I was scrolling through Facebook the other day when I happened upon a short video that was supposed to open up dialogue about the “Chicano identity.” The video was no more than a minute long and the text that flashed across the screen read, “Newer generations (of Mexican Americans) often don’t identify as Chicano and view (the term) as outdated.” The comments section was full of people who agreed and proudly rejected the term altogether. While I’d never force my own beliefs onto someone else and their identity, I couldn’t help but feel like the people who deemed the term “outdated” have done so without really understanding the term Chicano/a in the first place.
The community that I grew up in was composed of mostly Mexican immigrants and families of second- or third-generation Mexican-Americans; my grandparents came to the U.S. when they were teenagers to find better lives for themselves. Growing up here, I always felt like I was in this weird in-between space because I knew I was definitely Mexican and not white by any means. However, my family and my community continually told me otherwise. “Me senti ni de aqui ni de alla” (“I felt neither from here nor there.”)
My family was lower-middle class and held anti-Mexican and anti-immigrant views. My mother was always told, “You’re not going to grow up to be just some Mexican,” by her hardworking father. Like my sister and I, my mom was discouraged from learning or speaking Spanish or practicing Mexican traditions and was conditioned to view unassimilated Mexican immigrants as stupid and even an embarrassment. It didn’t help that the curriculum from which we were taught in school was completely Eurocentric and allowed little to no room for the celebration or analysis of Mexican or Mexican-American history.
Kids from my school called me “pocho” because when I did speak Spanish it was wrong or spoken with an American accent, was fair-skinned and for the most part I was culturally illiterate. They could sense that I had assimilated and always reminded me with a joke here and there. I didn’t have enough confidence in myself to say anything back to them because I lacked the knowledge and motivation to defend myself, which left me feeling disoriented and unconnected to my community. My identity was an amorphous blob that didn’t start to really take shape until I attended college.
When I got to UCR, I began to learn the full history of the country that I live in, the country from which my family came and the historical injustices that were leveled against the people of this continent, including the Mexica from whom my mother’s maiden name Patlan comes from. I realized that pervasive white supremacy, internalized racism and the enticement of the fleeting American Dream are what affected my family’s perception of our culture and our people and what ultimately triggered my lifelong identity crisis.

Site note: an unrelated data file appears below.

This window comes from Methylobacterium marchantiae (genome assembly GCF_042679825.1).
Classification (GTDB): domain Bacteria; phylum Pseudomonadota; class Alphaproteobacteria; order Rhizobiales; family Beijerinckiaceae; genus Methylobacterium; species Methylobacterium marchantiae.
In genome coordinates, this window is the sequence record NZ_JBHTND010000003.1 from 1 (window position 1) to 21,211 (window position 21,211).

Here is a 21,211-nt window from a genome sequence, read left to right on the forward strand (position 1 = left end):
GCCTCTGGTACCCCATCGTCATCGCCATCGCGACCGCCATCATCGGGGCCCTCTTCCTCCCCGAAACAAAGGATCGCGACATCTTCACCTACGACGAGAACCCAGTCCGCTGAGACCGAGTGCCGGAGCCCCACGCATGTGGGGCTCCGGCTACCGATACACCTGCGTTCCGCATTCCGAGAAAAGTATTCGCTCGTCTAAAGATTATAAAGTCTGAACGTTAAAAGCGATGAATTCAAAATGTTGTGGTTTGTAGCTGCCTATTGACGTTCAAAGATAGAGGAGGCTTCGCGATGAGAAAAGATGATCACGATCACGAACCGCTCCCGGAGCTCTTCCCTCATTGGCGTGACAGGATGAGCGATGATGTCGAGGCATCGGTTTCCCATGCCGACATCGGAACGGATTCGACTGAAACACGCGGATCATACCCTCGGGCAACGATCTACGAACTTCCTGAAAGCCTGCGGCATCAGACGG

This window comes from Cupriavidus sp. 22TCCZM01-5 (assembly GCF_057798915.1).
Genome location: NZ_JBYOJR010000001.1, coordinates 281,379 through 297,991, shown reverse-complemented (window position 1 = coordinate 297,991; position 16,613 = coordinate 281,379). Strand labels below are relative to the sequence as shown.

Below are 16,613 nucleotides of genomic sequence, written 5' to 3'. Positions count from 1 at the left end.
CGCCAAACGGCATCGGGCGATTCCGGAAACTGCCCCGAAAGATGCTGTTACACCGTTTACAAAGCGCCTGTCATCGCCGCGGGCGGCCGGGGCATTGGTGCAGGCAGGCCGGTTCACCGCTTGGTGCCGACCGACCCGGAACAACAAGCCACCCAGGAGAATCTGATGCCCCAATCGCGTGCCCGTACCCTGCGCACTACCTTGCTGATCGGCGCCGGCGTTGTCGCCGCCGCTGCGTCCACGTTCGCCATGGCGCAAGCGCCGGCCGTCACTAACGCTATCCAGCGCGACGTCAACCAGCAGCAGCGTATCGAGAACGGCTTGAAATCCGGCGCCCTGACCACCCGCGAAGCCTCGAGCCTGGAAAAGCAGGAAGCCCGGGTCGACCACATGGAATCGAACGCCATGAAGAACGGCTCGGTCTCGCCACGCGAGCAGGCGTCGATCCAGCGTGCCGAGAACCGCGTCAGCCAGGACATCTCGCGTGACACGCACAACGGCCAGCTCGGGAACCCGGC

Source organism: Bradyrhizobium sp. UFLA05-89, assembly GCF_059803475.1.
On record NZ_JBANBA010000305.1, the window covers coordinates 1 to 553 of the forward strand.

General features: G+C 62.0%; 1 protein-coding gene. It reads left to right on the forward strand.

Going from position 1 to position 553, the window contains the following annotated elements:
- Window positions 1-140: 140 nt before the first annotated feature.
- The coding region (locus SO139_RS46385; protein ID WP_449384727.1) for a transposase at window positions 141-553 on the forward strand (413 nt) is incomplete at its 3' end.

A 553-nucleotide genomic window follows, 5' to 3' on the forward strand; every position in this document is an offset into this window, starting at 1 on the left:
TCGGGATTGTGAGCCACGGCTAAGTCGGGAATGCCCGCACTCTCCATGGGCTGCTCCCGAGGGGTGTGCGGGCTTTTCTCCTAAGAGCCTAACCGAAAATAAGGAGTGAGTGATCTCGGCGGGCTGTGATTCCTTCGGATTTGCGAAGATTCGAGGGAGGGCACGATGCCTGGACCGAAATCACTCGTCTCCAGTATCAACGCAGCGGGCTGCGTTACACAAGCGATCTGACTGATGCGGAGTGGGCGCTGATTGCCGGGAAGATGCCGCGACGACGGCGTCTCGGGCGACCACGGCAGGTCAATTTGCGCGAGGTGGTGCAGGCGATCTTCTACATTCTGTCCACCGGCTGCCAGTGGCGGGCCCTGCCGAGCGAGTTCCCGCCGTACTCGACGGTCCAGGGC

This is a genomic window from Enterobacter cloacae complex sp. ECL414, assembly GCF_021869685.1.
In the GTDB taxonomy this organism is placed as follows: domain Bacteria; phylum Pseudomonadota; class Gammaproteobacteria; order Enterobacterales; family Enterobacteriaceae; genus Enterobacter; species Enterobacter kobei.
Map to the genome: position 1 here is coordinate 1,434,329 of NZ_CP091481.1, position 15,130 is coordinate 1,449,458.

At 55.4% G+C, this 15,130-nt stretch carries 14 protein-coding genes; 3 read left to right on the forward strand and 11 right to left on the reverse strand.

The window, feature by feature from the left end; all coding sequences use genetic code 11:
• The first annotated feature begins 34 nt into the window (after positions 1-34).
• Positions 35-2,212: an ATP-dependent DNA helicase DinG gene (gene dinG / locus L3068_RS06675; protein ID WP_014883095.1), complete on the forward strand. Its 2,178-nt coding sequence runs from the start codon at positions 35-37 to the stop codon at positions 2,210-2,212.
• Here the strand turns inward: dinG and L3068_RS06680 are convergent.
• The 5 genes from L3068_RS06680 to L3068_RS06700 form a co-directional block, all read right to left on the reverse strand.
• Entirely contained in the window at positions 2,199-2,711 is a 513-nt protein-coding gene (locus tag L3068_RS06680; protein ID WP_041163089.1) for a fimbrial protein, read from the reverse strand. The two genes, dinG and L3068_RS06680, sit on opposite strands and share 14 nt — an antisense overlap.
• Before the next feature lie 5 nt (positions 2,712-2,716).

I learned that we descended from a once-thriving society of great poets, philosophers, engineers, astronomers, architects and warriors and that I had more fundamental commonalities with the dark-skinned Mexicana who spoke in broken English than I did with the white neighbors that my grandpa had wanted us to live among. For once, I finally felt connected. All of this knowledge lit a fire in me to want to take it all back to my people and strive to create change within my community. I learned of the elders who felt dispossessed and I could look to for guidance, elders who called themselves Chicano/as.
At the most basic level, a Chicana/o is someone who is usually of Mexican descent, who recognizes their indigenous roots, their mixed blood and who seeks social justice within their communities. The term Chicano was the only word that could completely encompass my experience as a Mexican-American in the 21st century, feeling neither here nor there. For someone to dismiss the term as outdated shows how little they’ve been paying attention to the current social environment.
Sure, the term resonates with people who strongly identify with the movement that started in the 1960s, when farm workers, high school and college students and many other Mexican-Americans took to the streets to protest the injustices that were being leveled against them and their communities. However, the movement didn’t stay stuck in the 1960s. As time went on, powerful voices that were once marginalized by Chicano machismo during the advent of the movement, which included the voices of Chicanas, Afro-Latina/os, undocumented immigrants and LGBTQ Chicana/os, reinvigorated and diversified the discourse and challenged the dominant thought. The evolution of the term from the male-centered “Chicano” to the gender-neutral “Xicanx,” “Chicanx” or “Chican@” reflects the importance of intersectionality, gender neutrality and equality and shows that the identity can and will continue to evolve to be as inclusive as it can.
Until the terms racism, machismo, injustice, cultural erasure and white supremacy become outdated, I will consider myself a Chicano, part of the ever-changing movimiento.